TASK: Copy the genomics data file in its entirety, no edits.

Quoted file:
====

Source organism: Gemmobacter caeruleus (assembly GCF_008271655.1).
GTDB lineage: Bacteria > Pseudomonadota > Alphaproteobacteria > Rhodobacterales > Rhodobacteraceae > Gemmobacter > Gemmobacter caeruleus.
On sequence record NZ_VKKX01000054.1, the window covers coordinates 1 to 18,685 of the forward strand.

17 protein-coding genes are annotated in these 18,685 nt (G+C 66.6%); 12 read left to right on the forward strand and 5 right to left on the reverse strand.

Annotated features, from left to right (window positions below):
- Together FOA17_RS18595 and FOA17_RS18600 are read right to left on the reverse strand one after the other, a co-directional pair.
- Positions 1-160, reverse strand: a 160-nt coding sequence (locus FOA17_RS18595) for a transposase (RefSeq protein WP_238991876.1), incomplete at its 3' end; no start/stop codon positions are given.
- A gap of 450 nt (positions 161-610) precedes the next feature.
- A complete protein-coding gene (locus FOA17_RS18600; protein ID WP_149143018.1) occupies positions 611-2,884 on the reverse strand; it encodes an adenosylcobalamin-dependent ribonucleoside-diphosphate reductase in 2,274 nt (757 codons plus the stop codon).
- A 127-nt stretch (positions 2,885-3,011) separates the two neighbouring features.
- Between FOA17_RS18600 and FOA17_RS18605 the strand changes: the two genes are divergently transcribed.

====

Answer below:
Source organism: Gemmobacter caeruleus (assembly GCF_008271655.1).
GTDB lineage: Bacteria > Pseudomonadota > Alphaproteobacteria > Rhodobacterales > Rhodobacteraceae > Gemmobacter > Gemmobacter caeruleus.
On sequence record NZ_VKKX01000054.1, the window covers coordinates 1 to 18,685 of the forward strand.

17 protein-coding genes are annotated in these 18,685 nt (G+C 66.6%); 12 read left to right on the forward strand and 5 right to left on the reverse strand.

Annotated features, from left to right (window positions below):
- Together FOA17_RS18595 and FOA17_RS18600 are read right to left on the reverse strand one after the other, a co-directional pair.
- Positions 1-160, reverse strand: a 160-nt coding sequence (locus FOA17_RS18595) for a transposase (RefSeq protein WP_238991876.1), incomplete at its 3' end; no start/stop codon positions are given.
- A gap of 450 nt (positions 161-610) precedes the next feature.
- A complete protein-coding gene (locus FOA17_RS18600; protein ID WP_149143018.1) occupies positions 611-2,884 on the reverse strand; it encodes an adenosylcobalamin-dependent ribonucleoside-diphosphate reductase in 2,274 nt (757 codons plus the stop codon).
- A 127-nt stretch (positions 2,885-3,011) separates the two neighbouring features.
- Between FOA17_RS18600 and FOA17_RS18605 the strand changes: the two genes are divergently transcribed.